Since the initial report of his son’s enlistment, I have heard from roughly 400 readers, many of them convinced that Bronner could not continue in his current assignment. Linda Mamoun of Boulder, Colo., wrote that although she found Bronner’s coverage “impressively well-written and relatively even-handed,” his position “should not be held by anyone with military ties to the state of Israel.” His son has the direct ties, not Bronner. But is that still too close for comfort?

The situation raises tough questions about how the paper best serves its readers, protects its credibility and deals fairly with a correspondent who has what I believe is an excellent track record.

Keller told me, “Ethan has proved himself to be the most scrupulous of reporters,” despite intense scrutiny, “some of it honest and reasonable, some of it savagely partisan and distorted.” He added, “We have the utmost confidence that his work will continue to meet the highest standards.”

When Bronner wrote last year about the suffering of people in Gaza, I heard from readers angry because he did not say it was the Palestinians’ own fault. When he reported on complaints by some Israeli soldiers about a permissive attitude toward the killing of civilians, I heard more criticism. When he wrote that Israel was preparing to rebut the Goldstone Report alleging war crimes by both sides in the Gaza fighting, he was accused of parroting the government’s case. In these and many other instances, I found his reporting solid and fair.

Bronner said, “I wish to be judged by my work, not by my biography.” He said he has been writing about the Israeli-Palestinian conflict for 27 years, and, “Either you are the kind of person whose intellectual independence and journalistic integrity can be trusted to do the work we do at The Times, or you are not.”

If only it were that simple. The Times has extensive written ethics guidelines because even the best and most honorable journalists can find themselves in awkward circumstances that can affect their credibility — and the newspaper’s — with a public that has little trust in journalists. In this case, the guidelines stop far short of dictating what should be done. They say that if a family member’s activities create even the appearance of a conflict of interest, it should be disclosed to editors, who must then decide whether the staffer should avoid certain stories or even be reassigned to a different beat.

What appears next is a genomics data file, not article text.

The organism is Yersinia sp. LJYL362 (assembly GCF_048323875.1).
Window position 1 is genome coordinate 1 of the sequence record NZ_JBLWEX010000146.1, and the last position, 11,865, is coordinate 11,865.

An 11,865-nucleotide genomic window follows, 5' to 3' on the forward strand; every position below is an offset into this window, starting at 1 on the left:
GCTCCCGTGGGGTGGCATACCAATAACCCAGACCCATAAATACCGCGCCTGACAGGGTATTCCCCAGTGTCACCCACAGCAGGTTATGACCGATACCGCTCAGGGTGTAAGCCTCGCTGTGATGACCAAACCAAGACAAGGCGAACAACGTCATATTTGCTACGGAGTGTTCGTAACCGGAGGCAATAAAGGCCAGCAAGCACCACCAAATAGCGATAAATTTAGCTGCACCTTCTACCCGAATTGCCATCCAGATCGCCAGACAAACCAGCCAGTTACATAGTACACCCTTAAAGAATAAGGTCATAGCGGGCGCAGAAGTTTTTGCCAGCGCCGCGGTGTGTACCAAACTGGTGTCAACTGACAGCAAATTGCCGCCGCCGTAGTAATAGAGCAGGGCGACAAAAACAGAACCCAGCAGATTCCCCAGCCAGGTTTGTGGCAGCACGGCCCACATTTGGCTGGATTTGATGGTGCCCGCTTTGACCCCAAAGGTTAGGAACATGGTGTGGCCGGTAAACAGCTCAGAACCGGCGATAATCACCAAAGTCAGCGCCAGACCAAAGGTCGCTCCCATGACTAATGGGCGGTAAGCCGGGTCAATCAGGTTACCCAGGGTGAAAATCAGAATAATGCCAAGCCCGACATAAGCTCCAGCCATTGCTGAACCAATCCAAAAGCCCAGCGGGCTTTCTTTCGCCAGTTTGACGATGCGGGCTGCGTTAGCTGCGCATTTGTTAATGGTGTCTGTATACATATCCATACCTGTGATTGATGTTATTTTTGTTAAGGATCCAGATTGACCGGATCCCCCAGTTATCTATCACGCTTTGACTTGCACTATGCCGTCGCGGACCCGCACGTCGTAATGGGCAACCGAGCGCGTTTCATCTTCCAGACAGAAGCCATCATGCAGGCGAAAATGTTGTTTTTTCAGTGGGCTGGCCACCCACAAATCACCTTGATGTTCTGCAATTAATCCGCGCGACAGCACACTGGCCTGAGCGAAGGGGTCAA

Keller said that if Israel launched a new assault into Gaza and Bronner’s son were a foot soldier, “I don’t think I’d have any problem with Ethan covering the conflict.” It would be a tougher call if the son rose to a commanding role, he said, and if the son’s unit were accused of wrongdoing, Keller said he thought he would assign another reporter.

I asked David K. Shipler, a Pulitzer Prize-winning author, what he would do. Shipler was The Times’s Jerusalem bureau chief a generation ago and its chief diplomatic correspondent until he left the paper in 1988. He said foreign correspondents operate in far more nuanced circumstances than readers may realize. They may rely on translators and stringers with political ties or biases that have to be accounted for. They develop their own relationships that enrich their reporting, just as Bronner’s son’s military service could open a conduit for information that other reporters might not have.